The early Antoinette engines used open cylinder barrels made from cast iron. An aluminum cylinder head was bolted to the barrel. Each cylinder had a spun brass water jacket shrink-fitted to the cylinder head. The engine’s spark plugs were fired by a battery-powered ignition coil distributor.
Levavasseur’s first engine was running by the end of 1902, but efforts to improve the engine were undertaken throughout 1903. The engine was a V-8 with a 5.12 in (130 mm) bore and stroke. The engine’s total displacement was 842 cu in (13.8 L), and it produced 80 hp (60 kW). Initially, the engine weighed 346 lb (157 kg), but refinements brought the weight down to 320 lb (145 kg).
The 80 hp (60 kW) Levavasseur engine underwent a military test in March 1903 in which it produced 63 hp (50 kW). This output was derived by using a alternative power calculation method, and Levavasseur objected to the results. A little later, the engine was tested again, using another power calculation method. During this test, the engine registered an output of 82 hp (61 kW). The engine’s performance and Levavasseur’s ideas sufficiently impressed General Louis André, France’s Minister of War, who then provided 20,000 Francs of secret funds to Levavasseur for the construction of his airplane.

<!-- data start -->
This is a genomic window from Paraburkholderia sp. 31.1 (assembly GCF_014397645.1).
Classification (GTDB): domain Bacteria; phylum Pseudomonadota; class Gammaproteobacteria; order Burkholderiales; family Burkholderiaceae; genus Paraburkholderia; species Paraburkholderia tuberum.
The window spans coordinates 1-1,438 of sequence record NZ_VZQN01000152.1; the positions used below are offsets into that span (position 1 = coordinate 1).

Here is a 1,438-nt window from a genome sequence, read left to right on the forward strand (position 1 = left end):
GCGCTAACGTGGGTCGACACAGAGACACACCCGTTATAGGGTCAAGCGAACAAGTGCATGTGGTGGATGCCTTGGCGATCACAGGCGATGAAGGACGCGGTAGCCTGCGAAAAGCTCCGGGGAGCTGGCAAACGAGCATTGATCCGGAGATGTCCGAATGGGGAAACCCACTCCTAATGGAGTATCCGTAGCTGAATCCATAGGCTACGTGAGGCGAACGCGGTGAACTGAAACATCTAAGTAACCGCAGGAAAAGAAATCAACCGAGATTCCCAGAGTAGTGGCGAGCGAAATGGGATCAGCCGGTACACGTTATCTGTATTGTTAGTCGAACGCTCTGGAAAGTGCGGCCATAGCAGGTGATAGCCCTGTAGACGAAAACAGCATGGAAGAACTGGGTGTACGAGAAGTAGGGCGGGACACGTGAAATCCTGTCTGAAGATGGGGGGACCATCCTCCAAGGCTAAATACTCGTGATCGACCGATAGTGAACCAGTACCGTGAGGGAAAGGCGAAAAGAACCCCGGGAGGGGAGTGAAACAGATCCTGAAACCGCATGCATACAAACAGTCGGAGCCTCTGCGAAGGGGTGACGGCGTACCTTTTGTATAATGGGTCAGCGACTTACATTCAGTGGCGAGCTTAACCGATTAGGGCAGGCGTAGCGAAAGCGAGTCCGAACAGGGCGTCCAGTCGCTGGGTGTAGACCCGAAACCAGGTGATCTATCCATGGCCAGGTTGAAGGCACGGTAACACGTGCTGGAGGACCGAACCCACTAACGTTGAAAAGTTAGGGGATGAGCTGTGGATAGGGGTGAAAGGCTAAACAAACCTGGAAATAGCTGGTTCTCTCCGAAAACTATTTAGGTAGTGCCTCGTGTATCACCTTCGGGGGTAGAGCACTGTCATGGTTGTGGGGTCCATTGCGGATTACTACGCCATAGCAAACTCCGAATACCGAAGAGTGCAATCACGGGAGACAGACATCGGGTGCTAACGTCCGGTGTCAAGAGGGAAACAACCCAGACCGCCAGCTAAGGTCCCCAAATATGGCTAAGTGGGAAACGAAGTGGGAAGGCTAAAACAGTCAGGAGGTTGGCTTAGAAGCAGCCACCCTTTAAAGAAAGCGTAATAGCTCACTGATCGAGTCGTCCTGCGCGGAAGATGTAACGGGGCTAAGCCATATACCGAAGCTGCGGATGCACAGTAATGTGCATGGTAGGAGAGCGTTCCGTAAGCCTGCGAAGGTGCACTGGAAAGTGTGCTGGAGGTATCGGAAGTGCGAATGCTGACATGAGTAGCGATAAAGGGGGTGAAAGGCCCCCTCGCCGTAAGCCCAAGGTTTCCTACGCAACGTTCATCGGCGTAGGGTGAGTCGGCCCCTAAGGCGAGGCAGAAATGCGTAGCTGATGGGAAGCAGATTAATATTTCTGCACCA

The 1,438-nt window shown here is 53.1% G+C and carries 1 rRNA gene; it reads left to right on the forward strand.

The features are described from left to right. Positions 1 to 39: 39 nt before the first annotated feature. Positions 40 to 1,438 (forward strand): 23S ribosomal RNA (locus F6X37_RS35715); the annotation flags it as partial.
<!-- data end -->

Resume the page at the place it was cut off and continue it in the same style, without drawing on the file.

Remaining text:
From July to September 1903, Levavasseur built his airplane in Villotran, France, which is why the aircraft became known as the Aéroplane de Villotran. The aircraft was powered by the 80 hp (60 kW) engine. Unfortunately, the aircraft proved incapable of flight. By 15 September 1903, Levavasseur had decided the aircraft was a failure; the engine was removed, and the aircraft was burned.
The Aéroplane de Villotran’s failure to fly, and the fact that no other aircraft had yet flown, made the concept of an aircraft engine seem futile. However, Levavasseur and Gastambide knew the engine held great potential and turned to motorboat racing as a way for the engine to prove its worth. From 1904 through 1906, Levavasseur’s engines powered a number of motorboats that achieved various distance speed records. It was to some of these motorboats that the “Antoinette” name was first given. In some cases, V-8 engines were coupled in tandem to create a more substantial power unit. By 1908, the Antoinette company had ended its support for motorboat racing and focused on using its engines only for aviation.